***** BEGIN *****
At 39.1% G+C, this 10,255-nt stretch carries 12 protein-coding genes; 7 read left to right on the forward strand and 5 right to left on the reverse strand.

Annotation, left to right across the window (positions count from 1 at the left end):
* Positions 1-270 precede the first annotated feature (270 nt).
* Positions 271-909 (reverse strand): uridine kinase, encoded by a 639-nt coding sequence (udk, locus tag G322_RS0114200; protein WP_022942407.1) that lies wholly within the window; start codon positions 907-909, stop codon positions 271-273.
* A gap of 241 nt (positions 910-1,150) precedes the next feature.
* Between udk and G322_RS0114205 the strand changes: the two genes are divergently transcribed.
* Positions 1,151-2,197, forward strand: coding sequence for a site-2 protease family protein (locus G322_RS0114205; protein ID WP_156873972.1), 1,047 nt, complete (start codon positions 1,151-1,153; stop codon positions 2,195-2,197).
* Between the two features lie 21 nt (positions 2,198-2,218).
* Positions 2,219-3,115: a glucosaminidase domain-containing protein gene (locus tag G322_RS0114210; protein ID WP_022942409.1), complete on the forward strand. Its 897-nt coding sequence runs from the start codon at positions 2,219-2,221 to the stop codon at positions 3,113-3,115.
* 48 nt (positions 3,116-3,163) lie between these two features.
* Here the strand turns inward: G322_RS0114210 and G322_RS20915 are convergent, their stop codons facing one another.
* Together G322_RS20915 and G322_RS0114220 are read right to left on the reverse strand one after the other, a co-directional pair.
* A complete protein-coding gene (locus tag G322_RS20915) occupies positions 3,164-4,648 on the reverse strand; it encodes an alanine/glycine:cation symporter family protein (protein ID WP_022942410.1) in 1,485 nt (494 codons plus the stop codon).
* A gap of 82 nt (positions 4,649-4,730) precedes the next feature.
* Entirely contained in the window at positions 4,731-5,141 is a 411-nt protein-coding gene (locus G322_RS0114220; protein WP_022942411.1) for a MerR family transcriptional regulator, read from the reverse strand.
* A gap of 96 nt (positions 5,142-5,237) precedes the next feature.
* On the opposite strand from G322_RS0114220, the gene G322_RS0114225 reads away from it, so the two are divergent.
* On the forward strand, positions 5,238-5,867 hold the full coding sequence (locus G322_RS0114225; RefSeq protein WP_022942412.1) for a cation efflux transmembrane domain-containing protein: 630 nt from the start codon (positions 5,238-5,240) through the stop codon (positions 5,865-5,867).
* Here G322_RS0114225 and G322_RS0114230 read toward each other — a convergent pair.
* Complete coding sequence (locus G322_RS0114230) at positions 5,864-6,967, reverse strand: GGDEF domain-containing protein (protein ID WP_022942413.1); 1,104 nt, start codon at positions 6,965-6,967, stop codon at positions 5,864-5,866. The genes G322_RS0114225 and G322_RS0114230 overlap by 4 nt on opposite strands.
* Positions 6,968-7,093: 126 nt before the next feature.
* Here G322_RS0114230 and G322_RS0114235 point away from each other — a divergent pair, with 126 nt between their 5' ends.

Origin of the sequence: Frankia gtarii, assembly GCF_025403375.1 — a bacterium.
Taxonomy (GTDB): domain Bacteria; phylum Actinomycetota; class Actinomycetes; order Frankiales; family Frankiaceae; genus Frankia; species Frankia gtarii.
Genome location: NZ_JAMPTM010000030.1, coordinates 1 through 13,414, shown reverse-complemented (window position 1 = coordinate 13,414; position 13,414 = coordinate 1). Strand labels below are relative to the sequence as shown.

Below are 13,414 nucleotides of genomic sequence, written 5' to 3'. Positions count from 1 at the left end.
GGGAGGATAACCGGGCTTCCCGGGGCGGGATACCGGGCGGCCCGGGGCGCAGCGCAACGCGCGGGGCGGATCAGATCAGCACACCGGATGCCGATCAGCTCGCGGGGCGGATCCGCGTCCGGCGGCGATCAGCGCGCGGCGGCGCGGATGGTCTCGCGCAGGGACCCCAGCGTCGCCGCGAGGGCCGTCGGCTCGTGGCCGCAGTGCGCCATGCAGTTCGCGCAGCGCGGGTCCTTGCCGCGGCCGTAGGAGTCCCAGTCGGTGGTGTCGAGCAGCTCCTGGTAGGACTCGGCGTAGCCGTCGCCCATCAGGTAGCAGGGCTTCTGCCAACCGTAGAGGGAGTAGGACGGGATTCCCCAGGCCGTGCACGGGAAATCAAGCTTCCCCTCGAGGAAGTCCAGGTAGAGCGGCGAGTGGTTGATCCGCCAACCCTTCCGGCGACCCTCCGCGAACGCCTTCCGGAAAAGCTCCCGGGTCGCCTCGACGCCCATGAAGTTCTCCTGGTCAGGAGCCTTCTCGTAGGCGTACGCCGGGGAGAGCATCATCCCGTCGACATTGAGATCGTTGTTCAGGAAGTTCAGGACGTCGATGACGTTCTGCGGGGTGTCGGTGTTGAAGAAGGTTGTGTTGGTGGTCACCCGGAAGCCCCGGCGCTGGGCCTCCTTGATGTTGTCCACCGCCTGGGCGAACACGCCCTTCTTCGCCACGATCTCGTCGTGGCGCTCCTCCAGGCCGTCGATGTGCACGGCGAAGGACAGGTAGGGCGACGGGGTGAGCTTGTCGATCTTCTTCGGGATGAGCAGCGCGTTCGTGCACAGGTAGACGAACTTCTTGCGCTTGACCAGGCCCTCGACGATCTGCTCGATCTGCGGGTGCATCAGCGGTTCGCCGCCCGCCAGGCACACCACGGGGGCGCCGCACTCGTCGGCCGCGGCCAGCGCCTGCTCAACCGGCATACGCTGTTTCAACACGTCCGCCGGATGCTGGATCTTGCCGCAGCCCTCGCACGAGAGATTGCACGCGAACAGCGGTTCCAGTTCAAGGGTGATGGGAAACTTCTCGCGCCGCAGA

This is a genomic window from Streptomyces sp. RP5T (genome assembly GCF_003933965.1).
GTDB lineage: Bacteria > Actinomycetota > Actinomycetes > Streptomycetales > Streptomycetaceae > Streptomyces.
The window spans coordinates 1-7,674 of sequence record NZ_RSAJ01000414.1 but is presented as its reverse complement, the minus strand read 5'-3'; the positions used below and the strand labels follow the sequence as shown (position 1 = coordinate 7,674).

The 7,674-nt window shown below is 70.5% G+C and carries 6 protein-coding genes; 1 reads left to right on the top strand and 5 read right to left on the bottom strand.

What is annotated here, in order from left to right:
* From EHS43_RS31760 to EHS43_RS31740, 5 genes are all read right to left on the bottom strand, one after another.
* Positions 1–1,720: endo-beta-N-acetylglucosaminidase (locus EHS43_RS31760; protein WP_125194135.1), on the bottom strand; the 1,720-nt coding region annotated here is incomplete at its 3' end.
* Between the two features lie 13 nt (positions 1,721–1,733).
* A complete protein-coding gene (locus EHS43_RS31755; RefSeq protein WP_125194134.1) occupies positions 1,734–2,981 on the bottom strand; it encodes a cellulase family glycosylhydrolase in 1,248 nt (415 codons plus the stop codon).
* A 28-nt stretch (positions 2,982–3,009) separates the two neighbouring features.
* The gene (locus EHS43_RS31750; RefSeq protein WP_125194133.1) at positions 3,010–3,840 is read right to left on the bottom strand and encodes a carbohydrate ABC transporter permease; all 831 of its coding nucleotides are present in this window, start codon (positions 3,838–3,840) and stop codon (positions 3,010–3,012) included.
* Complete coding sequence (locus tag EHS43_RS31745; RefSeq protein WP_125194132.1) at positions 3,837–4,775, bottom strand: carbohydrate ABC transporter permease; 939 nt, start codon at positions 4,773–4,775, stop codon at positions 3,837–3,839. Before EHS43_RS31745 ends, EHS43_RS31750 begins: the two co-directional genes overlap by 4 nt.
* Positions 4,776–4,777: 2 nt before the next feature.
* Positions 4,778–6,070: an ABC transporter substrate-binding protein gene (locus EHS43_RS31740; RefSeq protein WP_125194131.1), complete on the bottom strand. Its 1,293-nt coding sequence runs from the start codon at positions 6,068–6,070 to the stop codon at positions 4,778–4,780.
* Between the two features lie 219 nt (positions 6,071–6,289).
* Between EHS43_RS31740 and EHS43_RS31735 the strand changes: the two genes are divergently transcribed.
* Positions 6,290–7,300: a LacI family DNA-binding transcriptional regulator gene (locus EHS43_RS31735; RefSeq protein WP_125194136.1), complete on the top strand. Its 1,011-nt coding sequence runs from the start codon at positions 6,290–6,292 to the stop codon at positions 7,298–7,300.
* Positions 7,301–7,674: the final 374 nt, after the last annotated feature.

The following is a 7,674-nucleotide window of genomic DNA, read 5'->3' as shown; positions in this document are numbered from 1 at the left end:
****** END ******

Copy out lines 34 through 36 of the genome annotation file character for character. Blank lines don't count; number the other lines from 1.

* Positions 1–1,720: endo-beta-N-acetylglucosaminidase (locus EHS43_RS31760; protein WP_125194135.1), on the bottom strand; the 1,720-nt coding region annotated here is incomplete at its 3' end.
* Between the two features lie 13 nt (positions 1,721–1,733).
* A complete protein-coding gene (locus EHS43_RS31755; RefSeq protein WP_125194134.1) occupies positions 1,734–2,981 on the bottom strand; it encodes a cellulase family glycosylhydrolase in 1,248 nt (415 codons plus the stop codon).